- Behind the name – Mundilfari (the father of Sól and Máni in Norse mythology)
- Other designation/s – Saturn XXV
- Temporary designation – S/2000 S 9
- Discoverer/s –
- Brett J. Gladman
- John J. Kavelaars
- Jean-Marc Petit
- Hans Scholl
- Matthew J. Holman
- Brian G. Marsden
- Phillip D. Nicholson
- Joseph A. Burns
- Discovery date – September 23, 2000
- Site of Discovery – Mauna Kea Observatory, Hawaii
- Parent planet – Saturn
- Orbital period – 953 days
- Average orbit distance – 18,667,900 km
- Mean orbit velocity – 5,074.8 km/h
- Eccentricity – 0.2051
- Orbital inclination –
- 170° (to the ecliptic)
- 150° (to Saturn’s equator)
- Equatorial radius – 3.5 km
- Equatorial circumference – 22.0 km
- Volume – 180 km3
- Density – 2.3 g/cm3
- Mass – 209,813,580,633,607 kg
- Surface area – 153.94 km2
- Rotation period – 6.74 ± 0.08 hours
- Surface gravity – 0.001 m/s2
- Assumed albedo – 0.06
- Escape velocity – 10 km/h
- Apparent magnitude – 23.8
Mundilfari Moon Features
Mundilfari is one of Saturn’s Norse moons. It is also called Saturn XXV. This moon was discovered in 2000. Since it was the 9th new moon of Saturn discovered that year, the temporary designation S/2000 S 9 was given to it.
As an irregular moon, Mundilfari’s orbit is not circular. This orbit is inclined 150° to Saturn’s equator, and by 170° to the ecliptic. Since it follows a retrograde orbit, Mundilfari moves in the opposite direction as its host planet.
The origin of Mundilfari is still a mystery, just like the other irregular moons. Unlike regular moons that formed in the Saturnian system, these moons likely formed somewhere else. Saturn’s gravity captured these objects and they remained so today.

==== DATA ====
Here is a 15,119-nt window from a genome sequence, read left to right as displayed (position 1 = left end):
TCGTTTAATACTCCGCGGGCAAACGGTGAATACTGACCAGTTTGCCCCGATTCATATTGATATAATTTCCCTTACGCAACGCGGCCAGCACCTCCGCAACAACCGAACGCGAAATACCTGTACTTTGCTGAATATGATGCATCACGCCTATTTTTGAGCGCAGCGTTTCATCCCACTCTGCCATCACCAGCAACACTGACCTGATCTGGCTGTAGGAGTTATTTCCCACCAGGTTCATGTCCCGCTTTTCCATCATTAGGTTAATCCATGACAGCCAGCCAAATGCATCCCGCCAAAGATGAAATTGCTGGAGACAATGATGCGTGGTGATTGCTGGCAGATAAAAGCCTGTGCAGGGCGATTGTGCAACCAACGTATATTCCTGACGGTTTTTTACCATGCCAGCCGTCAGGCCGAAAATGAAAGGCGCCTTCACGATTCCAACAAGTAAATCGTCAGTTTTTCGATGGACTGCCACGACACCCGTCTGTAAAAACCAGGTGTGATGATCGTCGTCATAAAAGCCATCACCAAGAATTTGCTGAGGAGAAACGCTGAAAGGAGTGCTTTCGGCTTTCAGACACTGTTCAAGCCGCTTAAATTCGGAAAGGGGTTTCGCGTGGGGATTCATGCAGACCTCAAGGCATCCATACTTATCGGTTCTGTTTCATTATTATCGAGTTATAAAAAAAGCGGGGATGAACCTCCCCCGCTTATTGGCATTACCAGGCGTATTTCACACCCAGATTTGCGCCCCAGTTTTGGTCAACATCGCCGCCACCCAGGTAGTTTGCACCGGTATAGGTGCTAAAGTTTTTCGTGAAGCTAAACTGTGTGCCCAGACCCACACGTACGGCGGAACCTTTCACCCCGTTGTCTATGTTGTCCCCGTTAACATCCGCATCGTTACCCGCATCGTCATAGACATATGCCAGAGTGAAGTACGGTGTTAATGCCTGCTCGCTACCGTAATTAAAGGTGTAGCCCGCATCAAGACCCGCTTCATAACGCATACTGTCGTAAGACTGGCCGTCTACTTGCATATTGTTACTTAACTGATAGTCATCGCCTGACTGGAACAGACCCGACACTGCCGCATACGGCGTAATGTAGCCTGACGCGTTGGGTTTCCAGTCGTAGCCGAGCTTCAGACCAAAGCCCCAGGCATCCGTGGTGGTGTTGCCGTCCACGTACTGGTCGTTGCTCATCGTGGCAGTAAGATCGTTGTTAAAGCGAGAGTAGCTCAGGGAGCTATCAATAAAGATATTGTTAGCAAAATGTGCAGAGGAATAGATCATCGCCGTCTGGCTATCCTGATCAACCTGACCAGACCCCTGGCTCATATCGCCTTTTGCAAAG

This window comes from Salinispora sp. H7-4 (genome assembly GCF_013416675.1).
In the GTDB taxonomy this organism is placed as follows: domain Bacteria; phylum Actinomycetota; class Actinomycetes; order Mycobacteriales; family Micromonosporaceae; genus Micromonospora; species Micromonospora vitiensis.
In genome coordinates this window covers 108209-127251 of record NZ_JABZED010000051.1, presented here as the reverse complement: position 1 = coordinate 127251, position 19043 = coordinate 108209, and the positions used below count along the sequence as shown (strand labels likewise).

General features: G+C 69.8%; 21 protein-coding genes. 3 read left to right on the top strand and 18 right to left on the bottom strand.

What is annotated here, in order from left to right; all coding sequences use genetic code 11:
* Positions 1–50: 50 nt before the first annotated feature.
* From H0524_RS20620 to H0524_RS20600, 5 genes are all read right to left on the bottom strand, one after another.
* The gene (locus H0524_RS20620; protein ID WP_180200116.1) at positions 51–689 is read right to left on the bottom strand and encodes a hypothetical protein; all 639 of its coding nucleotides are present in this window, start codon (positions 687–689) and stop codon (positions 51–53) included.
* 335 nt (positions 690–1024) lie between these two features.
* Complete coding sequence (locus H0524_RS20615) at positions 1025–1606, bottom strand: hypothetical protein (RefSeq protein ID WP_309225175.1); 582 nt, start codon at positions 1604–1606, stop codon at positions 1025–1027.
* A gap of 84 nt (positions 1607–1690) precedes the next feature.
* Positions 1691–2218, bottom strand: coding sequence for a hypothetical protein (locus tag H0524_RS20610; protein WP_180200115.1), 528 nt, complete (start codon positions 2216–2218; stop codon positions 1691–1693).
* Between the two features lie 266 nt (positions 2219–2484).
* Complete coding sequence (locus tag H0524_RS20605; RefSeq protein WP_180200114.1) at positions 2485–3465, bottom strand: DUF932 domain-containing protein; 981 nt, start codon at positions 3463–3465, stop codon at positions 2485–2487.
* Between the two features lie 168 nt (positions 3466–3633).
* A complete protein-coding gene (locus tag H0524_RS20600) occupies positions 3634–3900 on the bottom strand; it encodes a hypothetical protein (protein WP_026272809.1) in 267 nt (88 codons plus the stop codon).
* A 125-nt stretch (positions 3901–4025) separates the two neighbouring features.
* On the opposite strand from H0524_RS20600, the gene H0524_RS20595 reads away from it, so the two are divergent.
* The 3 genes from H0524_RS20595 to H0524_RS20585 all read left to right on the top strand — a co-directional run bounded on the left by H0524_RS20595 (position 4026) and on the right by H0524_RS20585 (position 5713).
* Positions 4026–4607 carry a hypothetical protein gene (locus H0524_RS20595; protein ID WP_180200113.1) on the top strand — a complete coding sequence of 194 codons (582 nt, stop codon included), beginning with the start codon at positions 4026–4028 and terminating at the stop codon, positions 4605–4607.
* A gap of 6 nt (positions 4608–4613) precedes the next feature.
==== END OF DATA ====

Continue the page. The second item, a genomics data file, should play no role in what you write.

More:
As for Mundilfari, it is believed that it was formed from impacts on the moon Phoebe. This theory is highly likely since it has many characteristics similar to the large irregular moon. Many other moons in the Norse group are thought to be debris from the heavily cratered moon Phoebe.
As a member of the Norse group, this moon was also named base on a character from Norse mythology. And as the story goes, Mundilfari is the father of Sól and Máni, the personification of the Sun and the Moon. This name was approved by the International Astronomical Union in August 2003.
The small moon Mundilfari was discovered in 2000. An international group of astronomers detected it in the Mauna Kea Observatory in Hawaii. These astronomers are Brett J. Gladman, John J. Kavelaars, Jean-Marc Petit, Hans Scholl, Matthew J. Holman, Brian G. Marsden, Joseph A. Burns, and Phillip D. Nicholson.
Mundilfari was discovered using the Canada-France-Hawaii Telescope. This 3.6-meter telescope is located at the summit of the dormant volcano Mauna Kea. Below is a series of the three images that led to the discovery of this moon.
Mundilfari is not the only moon discovered on September 23, 2000. The team also uncovered other small moons of Saturn during that time. These irregular moons are Erriapus, Ijiraq, Skathi, Siarnaq, Suttungr, Tarvos, and Thrymr.
Characteristics Of Mundilfari
Mundilfari orbits at a distance of about 18.7 million kilometers from Saturn. It follows an oval orbit around the ringed planet. This orbit has an eccentricity of 0.2051. It is inclined by 150° to the equatorial plane of Saturn.